Hellenic Amateur Athletic Association Facing Severe Financial Problems



 Greece's flag bearer Alexandros Nikolaidis holds the national flag as he leads the contingent in the athletes parade during the opening ceremony of the London 2012 Olympic Games at the Olympic Stadium

Greece’s already troubled Olympic sports federations have suffered a new series of cuts in state funding, that puts their future in doubt.

The government’s proposals for the 2014 budget have raised concerns among the federations as they cannot afford to pay anything but basic operation costs, just 10 years on from the 2004 Athens Olympics.

The president of the Hellenic Olympic Committee (HOC), Spyros Capralos, held an emergency meeting on Friday March 14th with the presidents of several federations and the Minister of Culture and Sports, Giannis Adrianos, as well as with the General Secretary of Sports, Kyriaki Giannakidou.

The meeting lasted for five hours, and it was reported that the Greek state will grant the federations free use of state-owned venues for training and staging national competitions. Among the state’s commitments was to cover the cost of doping controls.

“While the government showed a willingness to listen to everyone, something which is very positive, in fact the situation regarding the budgets for 2014 has not changed and, yes, it would be fair to say that, at the moment, we are being asked to survive on these crumbs,” said the president of the Cycling Federation, Athanasios Terzis, after the meeting.

The Hellenic Amateur Athletic Association (SEGAS) revealed that its budget has suffered a 48 percent cut compared to 2013’s budget – and 70 percent compared to the budget in 2012.

SEGAS released an official announcement in which it said that “the Greek government made crystal clear that sports are not among its priorities.”

As a result of this situation many Greek athletes will have no other choice except to quit. Indeed, Greek rower, Stergos Papachristou, has announced that he will retire at just 28 years old, due to financial difficulties.


7 COMMENTS

  1. The past decade over 430 NGOs were given 115 million euros in grants. There is no more to give away to special interests even sadly the Hellenic Olympic Committee. Corporate sponsors could help if there are still profitable corporations left in Greece. Austerity has its consequences, if we suffer humiliation then maybe the population including diaspora Greeks will wake up and take notice.

  2. don’t count on the diaspora Greeks. Many of us that have come to Greece have been treated like sh#@#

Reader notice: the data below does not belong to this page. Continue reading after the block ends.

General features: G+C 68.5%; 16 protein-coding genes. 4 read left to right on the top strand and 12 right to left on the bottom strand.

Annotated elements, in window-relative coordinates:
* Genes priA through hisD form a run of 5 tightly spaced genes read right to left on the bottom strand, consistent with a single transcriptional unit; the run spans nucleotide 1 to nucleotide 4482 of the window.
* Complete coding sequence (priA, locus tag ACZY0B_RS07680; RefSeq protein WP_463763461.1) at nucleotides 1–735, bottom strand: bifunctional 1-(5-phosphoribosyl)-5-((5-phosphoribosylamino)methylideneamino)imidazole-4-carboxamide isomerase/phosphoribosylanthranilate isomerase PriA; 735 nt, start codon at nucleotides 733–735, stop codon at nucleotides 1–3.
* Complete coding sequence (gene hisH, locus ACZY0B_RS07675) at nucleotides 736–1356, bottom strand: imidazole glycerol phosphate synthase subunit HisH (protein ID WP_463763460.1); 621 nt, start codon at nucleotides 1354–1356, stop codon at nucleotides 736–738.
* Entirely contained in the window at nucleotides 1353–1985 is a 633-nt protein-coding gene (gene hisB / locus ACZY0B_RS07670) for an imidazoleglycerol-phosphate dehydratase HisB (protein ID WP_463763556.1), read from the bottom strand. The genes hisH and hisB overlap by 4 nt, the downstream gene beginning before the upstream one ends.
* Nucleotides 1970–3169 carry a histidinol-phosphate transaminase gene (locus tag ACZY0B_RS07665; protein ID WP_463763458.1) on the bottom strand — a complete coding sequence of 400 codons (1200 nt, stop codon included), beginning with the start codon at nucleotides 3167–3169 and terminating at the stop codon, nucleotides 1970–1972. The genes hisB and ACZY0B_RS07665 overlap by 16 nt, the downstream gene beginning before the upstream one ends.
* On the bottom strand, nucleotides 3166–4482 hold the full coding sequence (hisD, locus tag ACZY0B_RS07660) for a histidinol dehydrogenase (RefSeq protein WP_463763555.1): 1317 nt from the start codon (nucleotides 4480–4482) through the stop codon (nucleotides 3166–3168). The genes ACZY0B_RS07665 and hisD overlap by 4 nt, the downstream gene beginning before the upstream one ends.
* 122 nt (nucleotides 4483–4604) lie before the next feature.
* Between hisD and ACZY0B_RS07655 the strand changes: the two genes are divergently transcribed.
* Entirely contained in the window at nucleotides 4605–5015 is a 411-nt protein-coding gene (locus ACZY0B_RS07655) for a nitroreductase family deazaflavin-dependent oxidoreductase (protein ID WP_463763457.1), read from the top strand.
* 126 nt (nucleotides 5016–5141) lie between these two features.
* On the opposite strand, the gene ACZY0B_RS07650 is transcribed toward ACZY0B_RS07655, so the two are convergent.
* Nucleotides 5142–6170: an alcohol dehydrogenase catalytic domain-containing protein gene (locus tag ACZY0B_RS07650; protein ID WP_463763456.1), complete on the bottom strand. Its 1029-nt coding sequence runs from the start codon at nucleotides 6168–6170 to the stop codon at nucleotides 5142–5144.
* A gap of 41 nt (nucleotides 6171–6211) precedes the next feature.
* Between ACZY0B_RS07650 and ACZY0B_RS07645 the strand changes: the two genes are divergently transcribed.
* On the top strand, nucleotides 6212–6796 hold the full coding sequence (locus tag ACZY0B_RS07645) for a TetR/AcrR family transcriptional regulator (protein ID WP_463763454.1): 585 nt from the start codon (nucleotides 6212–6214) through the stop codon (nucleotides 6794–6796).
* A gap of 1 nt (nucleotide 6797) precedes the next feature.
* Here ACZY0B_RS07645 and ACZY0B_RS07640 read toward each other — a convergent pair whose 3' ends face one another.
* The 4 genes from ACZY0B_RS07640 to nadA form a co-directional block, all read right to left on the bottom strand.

my cousin’s grandson spit in my water and now I tell this story to all the diaspora Greeks at the Greek churches and to my surprise they have similar stories. Yep the diaspora Greeks do not care what happens in Greece.

  3. The Diaspora did not “Bankrupt” the country…The Diaspora are all those who left this country because they could not survive corruptionocracy that is still thriving in this country…The Diaspora are Greeks who do not agree with what is happening in this country…Why the Diaspora should care about Greece when the government doesn’t care about the country???

  4. Diaspora Greek (hopefully) still care about their Olympic Heritage. There are many very wealthy diaspora Greeks living overseas and many of them visit Greece for prolonged periods having not cut the all important emotional tie with the country of their parents and/or their birth.

  5. I was born in Konitsa and have lived in U.S all my life having married a group controller I have moved all over America. From St. Sophia Cathedral on pico &Normandie in LA. to St. Demetrius in Ft. Worth, to St. Demetrius in Chicago to Annunciation in Houston to St. Helen & Constantine in Milwaukee. So I have been around diaspora Greeks all my life and I can tell you with certainty than many no longer care about Greeks and Greece. Many have horror stories on how badly they have been treated by Greeks in Greece.
    The Pappas family in Houston prefer to give scholarships to Mexicans then contribute any money to the Ahepa Educational Foundation that give out scholarships to Greeks.
    as a very wealthy Greek American I no longer give to Greeks.
    good luck getting Greek Americans to contribute to the Greek Olympics.

  6. US Main Street Greeks can help but the big money will come from the Wall Street and Cyber Street Greeks. Do not discount their quasi-selfish interest to promote themselves and their businesses in the framework of the HOC. Certainly Samaras is counting on them to save his skin before and after his tenure in office.

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